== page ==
“Business is business. No room for emotions here. One must show no weakness.” It has not been infrequent for managers and professionals from various companies to present that vision to me when we discuss what the workplace atmosphere should be like. So why would we need emotional intelligence in business, after all?
First, what is emotional intelligence? Personally, I like to define it as the ability to perceive and recognise your own feelings and emotions in such a way that you can understand your moods and manage them properly. Being emotionally intelligent means both understanding others and reacting to their emotions; it implies understanding, self-discipline, command, knowledge, honesty, acceptance, or all of this.
True, when thinking of managers the qualities that come to our mind right away are related to the necessity of being balanced, cautious, organised, efficient, etc. Nobody says managers should be emotionally intelligent. But surely, referring to them as good or bad, we imply that good managers have the capacity to empathise, contain themselves and acknowledge their own emotions, as well as other people’s feelings, therefore to be emotionally intelligent.
One of the most appreciated managers worldwide, for example, was Jack Welch, General Electric CEO. Welch stood out, above all, by his capability to be humane, build a team and bring out the best in the people he was working with. Without emotional intelligence Welch would have been unable to achieve success only by calculating and reasoning.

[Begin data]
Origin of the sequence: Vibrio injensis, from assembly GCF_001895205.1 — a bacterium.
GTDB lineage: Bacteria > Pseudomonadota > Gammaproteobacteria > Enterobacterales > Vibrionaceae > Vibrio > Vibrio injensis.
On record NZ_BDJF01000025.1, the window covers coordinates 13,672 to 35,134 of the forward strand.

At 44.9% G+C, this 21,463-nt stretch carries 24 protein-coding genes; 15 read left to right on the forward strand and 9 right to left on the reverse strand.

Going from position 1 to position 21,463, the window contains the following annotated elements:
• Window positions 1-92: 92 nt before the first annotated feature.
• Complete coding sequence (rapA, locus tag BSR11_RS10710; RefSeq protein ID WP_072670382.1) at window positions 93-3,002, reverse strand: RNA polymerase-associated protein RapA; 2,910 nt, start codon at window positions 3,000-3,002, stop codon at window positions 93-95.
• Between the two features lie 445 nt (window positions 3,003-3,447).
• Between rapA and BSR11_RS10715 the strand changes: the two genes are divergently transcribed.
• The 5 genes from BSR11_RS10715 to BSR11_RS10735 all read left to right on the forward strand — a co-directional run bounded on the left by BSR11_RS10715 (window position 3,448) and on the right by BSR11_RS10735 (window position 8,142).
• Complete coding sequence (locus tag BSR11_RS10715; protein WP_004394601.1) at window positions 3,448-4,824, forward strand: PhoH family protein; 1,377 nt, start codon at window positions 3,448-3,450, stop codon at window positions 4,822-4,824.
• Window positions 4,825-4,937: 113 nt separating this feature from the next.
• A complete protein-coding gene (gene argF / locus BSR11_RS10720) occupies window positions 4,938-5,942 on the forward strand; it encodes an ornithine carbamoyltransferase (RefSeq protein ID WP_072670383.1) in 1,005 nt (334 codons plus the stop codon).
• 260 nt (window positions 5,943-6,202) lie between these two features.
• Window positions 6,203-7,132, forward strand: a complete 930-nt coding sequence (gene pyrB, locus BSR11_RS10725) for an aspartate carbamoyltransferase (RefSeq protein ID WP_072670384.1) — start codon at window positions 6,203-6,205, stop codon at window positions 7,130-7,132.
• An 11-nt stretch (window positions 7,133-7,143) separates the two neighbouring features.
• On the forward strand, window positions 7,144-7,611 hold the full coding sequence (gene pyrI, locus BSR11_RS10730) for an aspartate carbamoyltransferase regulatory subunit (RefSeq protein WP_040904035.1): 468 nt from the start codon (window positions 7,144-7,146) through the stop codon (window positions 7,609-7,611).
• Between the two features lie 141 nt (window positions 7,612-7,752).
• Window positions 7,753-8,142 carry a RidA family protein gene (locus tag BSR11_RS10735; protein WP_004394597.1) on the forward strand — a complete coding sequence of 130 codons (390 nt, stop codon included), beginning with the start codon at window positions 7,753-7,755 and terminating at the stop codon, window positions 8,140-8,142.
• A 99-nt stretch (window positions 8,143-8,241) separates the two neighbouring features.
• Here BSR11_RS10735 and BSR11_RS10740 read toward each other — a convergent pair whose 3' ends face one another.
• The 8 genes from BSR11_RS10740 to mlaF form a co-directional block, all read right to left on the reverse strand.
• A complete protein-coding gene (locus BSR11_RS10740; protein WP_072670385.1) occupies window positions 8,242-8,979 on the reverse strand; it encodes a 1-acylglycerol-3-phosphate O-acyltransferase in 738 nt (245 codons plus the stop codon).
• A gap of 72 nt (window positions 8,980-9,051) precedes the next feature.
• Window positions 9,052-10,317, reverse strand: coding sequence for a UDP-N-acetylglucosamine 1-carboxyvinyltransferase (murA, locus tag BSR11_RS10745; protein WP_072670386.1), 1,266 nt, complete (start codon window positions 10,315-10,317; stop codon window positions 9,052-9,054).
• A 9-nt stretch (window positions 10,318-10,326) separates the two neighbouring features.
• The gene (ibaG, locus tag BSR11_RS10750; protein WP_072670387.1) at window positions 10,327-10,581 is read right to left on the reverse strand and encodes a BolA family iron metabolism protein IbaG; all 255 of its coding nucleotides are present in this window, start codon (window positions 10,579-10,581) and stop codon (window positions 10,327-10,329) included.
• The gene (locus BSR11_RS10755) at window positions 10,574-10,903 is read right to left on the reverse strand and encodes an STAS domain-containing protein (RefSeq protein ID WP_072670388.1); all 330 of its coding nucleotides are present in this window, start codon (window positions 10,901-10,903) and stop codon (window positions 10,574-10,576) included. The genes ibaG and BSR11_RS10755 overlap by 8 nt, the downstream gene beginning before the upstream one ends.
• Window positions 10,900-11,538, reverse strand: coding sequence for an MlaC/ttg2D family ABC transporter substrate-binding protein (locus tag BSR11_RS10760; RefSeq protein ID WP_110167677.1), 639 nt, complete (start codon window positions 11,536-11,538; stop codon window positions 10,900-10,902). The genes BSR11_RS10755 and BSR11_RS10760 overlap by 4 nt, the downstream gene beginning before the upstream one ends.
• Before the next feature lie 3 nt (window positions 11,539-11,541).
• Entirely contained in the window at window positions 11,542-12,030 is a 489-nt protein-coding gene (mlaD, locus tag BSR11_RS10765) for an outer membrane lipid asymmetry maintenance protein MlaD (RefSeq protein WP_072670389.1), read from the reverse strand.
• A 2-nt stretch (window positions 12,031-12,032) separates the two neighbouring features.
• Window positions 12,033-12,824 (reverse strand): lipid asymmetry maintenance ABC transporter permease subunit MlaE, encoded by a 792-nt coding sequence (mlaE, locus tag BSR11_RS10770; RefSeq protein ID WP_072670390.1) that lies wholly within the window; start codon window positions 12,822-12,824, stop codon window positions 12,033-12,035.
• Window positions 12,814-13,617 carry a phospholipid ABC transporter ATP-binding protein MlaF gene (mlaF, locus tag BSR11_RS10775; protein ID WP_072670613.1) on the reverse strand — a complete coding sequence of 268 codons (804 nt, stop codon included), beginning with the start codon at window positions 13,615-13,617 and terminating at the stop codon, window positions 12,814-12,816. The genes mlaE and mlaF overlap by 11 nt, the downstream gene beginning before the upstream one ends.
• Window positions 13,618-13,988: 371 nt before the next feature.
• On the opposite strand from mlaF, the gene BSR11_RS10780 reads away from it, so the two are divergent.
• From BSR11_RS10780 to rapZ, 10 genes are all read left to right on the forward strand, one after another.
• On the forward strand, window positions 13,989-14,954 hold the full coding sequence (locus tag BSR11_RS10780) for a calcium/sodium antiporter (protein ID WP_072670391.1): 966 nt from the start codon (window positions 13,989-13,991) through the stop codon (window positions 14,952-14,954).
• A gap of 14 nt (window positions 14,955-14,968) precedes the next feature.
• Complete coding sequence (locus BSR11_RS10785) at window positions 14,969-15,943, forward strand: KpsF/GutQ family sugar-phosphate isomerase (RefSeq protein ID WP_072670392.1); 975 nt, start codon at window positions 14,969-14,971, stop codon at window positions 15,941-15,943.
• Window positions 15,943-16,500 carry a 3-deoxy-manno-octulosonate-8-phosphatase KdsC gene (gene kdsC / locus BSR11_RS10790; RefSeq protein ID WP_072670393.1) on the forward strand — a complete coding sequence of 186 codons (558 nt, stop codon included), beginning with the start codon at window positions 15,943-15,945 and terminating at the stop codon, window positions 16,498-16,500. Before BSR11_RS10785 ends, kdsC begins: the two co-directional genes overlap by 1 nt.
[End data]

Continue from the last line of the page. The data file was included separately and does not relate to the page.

Over the past few years, the need to reach business targets has brought to the fore the concept of emotional intelligence. Instead of investing in processes and tools, organisations realised that the most important resource they need to rely on and in which they have to invest is the people. That implicitly means providing for their capacity to inspire, motivate and become leaders who take the right decisions at the right time.
One way in which business people can develop their emotional intelligence is by coaching, which provides methods whereby business professionals can learn to work with their own emotions according to their individual goals. Whether they want to find out about their most frequent moods or how they function at the emotional level, coaching helps them realise that showing emotions may well be a sign of caring about the people around them.
Yet another way in which coaching can be helpful in the business field is by showing that decisions made in stressful moments risk being the wrong ones. Because of enormous pressure managers can feel overwhelmed by their own emotions and may end up letting steam off in many ways: shouting at their team, losing control of business plans, etc. Coaching allows a little self-detachment and reflection on how conversations can be carried out amiably.
Using emotional intelligence in business means knowing how to create a space of calm where points of view about things can be shared with other people. In the last five years there has been more and more interest in the motivation and wellness of employees because if processes are up do date, it is eventually people that may pose challenges. The more involved they are, the better the results. And the finest accomplishments come from emotionally intelligent people. All the things are inter connected.